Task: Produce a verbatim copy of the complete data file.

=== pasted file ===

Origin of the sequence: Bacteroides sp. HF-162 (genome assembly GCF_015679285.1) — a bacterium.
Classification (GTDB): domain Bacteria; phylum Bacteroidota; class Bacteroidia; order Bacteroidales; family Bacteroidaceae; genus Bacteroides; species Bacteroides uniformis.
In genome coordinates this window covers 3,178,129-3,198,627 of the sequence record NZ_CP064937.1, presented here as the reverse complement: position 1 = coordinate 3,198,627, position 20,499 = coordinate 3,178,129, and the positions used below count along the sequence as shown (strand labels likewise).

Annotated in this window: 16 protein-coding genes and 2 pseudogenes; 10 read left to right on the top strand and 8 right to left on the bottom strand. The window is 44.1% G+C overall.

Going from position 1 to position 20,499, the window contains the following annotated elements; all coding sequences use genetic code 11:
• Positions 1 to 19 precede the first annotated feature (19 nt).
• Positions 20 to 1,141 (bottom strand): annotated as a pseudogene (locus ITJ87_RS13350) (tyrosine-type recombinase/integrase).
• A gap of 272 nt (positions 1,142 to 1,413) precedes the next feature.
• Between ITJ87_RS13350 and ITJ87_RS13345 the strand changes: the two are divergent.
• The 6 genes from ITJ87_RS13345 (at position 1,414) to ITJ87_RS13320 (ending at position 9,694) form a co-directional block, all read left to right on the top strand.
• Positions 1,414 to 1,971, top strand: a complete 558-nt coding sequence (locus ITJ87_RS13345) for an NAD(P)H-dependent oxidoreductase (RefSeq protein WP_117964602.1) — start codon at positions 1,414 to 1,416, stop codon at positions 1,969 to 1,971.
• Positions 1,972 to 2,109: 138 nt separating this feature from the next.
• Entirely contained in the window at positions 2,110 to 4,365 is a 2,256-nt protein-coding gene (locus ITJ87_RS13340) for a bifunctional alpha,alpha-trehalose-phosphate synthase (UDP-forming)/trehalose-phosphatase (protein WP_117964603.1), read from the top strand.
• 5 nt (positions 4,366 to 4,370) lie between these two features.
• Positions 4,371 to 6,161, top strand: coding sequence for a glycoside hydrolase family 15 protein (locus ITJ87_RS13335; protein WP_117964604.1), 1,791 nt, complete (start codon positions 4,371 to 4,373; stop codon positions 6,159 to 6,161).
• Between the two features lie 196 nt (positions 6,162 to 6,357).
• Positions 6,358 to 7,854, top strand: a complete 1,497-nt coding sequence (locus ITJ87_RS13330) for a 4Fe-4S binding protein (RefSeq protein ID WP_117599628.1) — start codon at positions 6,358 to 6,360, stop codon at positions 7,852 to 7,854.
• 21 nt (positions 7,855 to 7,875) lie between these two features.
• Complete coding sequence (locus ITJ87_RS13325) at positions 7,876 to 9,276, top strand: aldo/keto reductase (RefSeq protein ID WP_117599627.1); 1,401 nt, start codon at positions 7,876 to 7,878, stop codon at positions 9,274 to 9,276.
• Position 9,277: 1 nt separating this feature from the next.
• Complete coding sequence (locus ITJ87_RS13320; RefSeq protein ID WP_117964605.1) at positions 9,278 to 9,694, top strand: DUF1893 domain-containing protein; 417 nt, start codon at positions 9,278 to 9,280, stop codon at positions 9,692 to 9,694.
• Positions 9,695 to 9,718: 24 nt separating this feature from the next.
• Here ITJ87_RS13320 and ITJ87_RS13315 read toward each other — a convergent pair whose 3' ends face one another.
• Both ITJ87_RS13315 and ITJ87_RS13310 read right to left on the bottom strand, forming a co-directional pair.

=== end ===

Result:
Origin of the sequence: Bacteroides sp. HF-162 (genome assembly GCF_015679285.1) — a bacterium.
Classification (GTDB): domain Bacteria; phylum Bacteroidota; class Bacteroidia; order Bacteroidales; family Bacteroidaceae; genus Bacteroides; species Bacteroides uniformis.
In genome coordinates this window covers 3,178,129-3,198,627 of the sequence record NZ_CP064937.1, presented here as the reverse complement: position 1 = coordinate 3,198,627, position 20,499 = coordinate 3,178,129, and the positions used below count along the sequence as shown (strand labels likewise).

Annotated in this window: 16 protein-coding genes and 2 pseudogenes; 10 read left to right on the top strand and 8 right to left on the bottom strand. The window is 44.1% G+C overall.

Going from position 1 to position 20,499, the window contains the following annotated elements; all coding sequences use genetic code 11:
• Positions 1 to 19 precede the first annotated feature (19 nt).
• Positions 20 to 1,141 (bottom strand): annotated as a pseudogene (locus ITJ87_RS13350) (tyrosine-type recombinase/integrase).
• A gap of 272 nt (positions 1,142 to 1,413) precedes the next feature.
• Between ITJ87_RS13350 and ITJ87_RS13345 the strand changes: the two are divergent.
• The 6 genes from ITJ87_RS13345 (at position 1,414) to ITJ87_RS13320 (ending at position 9,694) form a co-directional block, all read left to right on the top strand.
• Positions 1,414 to 1,971, top strand: a complete 558-nt coding sequence (locus ITJ87_RS13345) for an NAD(P)H-dependent oxidoreductase (RefSeq protein WP_117964602.1) — start codon at positions 1,414 to 1,416, stop codon at positions 1,969 to 1,971.
• Positions 1,972 to 2,109: 138 nt separating this feature from the next.
• Entirely contained in the window at positions 2,110 to 4,365 is a 2,256-nt protein-coding gene (locus ITJ87_RS13340) for a bifunctional alpha,alpha-trehalose-phosphate synthase (UDP-forming)/trehalose-phosphatase (protein WP_117964603.1), read from the top strand.
• 5 nt (positions 4,366 to 4,370) lie between these two features.
• Positions 4,371 to 6,161, top strand: coding sequence for a glycoside hydrolase family 15 protein (locus ITJ87_RS13335; protein WP_117964604.1), 1,791 nt, complete (start codon positions 4,371 to 4,373; stop codon positions 6,159 to 6,161).
• Between the two features lie 196 nt (positions 6,162 to 6,357).
• Positions 6,358 to 7,854, top strand: a complete 1,497-nt coding sequence (locus ITJ87_RS13330) for a 4Fe-4S binding protein (RefSeq protein ID WP_117599628.1) — start codon at positions 6,358 to 6,360, stop codon at positions 7,852 to 7,854.
• 21 nt (positions 7,855 to 7,875) lie between these two features.
• Complete coding sequence (locus ITJ87_RS13325) at positions 7,876 to 9,276, top strand: aldo/keto reductase (RefSeq protein ID WP_117599627.1); 1,401 nt, start codon at positions 7,876 to 7,878, stop codon at positions 9,274 to 9,276.
• Position 9,277: 1 nt separating this feature from the next.
• Complete coding sequence (locus ITJ87_RS13320; RefSeq protein ID WP_117964605.1) at positions 9,278 to 9,694, top strand: DUF1893 domain-containing protein; 417 nt, start codon at positions 9,278 to 9,280, stop codon at positions 9,692 to 9,694.
• Positions 9,695 to 9,718: 24 nt separating this feature from the next.
• Here ITJ87_RS13320 and ITJ87_RS13315 read toward each other — a convergent pair whose 3' ends face one another.
• Both ITJ87_RS13315 and ITJ87_RS13310 read right to left on the bottom strand, forming a co-directional pair.